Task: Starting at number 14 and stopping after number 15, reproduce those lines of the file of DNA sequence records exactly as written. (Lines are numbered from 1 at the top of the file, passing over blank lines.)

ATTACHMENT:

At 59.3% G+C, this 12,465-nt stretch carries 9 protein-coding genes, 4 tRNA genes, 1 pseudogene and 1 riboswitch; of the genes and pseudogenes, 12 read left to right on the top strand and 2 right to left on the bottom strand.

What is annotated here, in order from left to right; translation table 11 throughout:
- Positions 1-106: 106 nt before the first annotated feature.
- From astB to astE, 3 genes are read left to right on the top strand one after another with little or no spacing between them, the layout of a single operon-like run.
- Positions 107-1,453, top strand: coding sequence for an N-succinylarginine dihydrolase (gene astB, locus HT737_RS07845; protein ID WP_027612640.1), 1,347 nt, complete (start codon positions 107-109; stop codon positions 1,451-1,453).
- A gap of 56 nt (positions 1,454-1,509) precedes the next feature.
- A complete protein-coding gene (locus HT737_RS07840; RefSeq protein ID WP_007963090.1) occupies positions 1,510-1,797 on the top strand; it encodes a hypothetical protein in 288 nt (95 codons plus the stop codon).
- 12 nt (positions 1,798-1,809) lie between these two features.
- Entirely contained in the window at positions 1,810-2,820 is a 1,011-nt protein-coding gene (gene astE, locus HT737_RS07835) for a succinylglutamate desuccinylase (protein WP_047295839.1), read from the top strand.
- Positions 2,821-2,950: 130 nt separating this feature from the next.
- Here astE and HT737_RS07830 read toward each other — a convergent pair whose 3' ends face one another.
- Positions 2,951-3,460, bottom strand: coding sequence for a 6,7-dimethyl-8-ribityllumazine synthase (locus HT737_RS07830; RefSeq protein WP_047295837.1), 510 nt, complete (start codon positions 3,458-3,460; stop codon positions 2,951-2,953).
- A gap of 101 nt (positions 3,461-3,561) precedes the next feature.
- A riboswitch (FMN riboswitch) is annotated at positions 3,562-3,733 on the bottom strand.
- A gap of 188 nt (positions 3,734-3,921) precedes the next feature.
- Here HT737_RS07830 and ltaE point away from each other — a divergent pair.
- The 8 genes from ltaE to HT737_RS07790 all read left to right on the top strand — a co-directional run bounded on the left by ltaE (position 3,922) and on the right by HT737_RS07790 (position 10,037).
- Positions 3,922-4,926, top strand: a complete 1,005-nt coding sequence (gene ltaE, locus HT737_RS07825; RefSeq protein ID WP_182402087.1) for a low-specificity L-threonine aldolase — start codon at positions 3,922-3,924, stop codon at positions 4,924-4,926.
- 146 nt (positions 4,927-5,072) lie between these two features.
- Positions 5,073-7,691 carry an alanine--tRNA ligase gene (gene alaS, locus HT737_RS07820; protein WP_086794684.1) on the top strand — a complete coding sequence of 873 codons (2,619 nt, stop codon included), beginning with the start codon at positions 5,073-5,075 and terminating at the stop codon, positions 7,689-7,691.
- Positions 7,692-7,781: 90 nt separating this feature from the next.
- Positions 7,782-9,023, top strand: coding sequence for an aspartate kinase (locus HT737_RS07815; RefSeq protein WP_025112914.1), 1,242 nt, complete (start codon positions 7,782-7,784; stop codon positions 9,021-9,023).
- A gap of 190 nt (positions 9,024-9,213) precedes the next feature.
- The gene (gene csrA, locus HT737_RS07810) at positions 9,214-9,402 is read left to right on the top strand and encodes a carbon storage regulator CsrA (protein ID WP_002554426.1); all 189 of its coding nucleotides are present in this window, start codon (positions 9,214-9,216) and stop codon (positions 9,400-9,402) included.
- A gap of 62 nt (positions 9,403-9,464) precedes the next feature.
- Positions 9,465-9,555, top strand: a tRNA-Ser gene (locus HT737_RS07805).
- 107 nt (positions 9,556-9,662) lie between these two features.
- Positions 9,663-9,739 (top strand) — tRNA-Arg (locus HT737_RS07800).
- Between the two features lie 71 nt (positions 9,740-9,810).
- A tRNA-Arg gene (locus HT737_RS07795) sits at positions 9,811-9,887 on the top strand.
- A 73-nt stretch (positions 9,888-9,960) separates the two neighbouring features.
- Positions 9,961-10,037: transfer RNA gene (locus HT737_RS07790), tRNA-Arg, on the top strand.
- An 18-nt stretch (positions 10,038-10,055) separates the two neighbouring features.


- A riboswitch (FMN riboswitch) is annotated at positions 3,562-3,733 on the bottom strand.
- A gap of 188 nt (positions 3,734-3,921) precedes the next feature.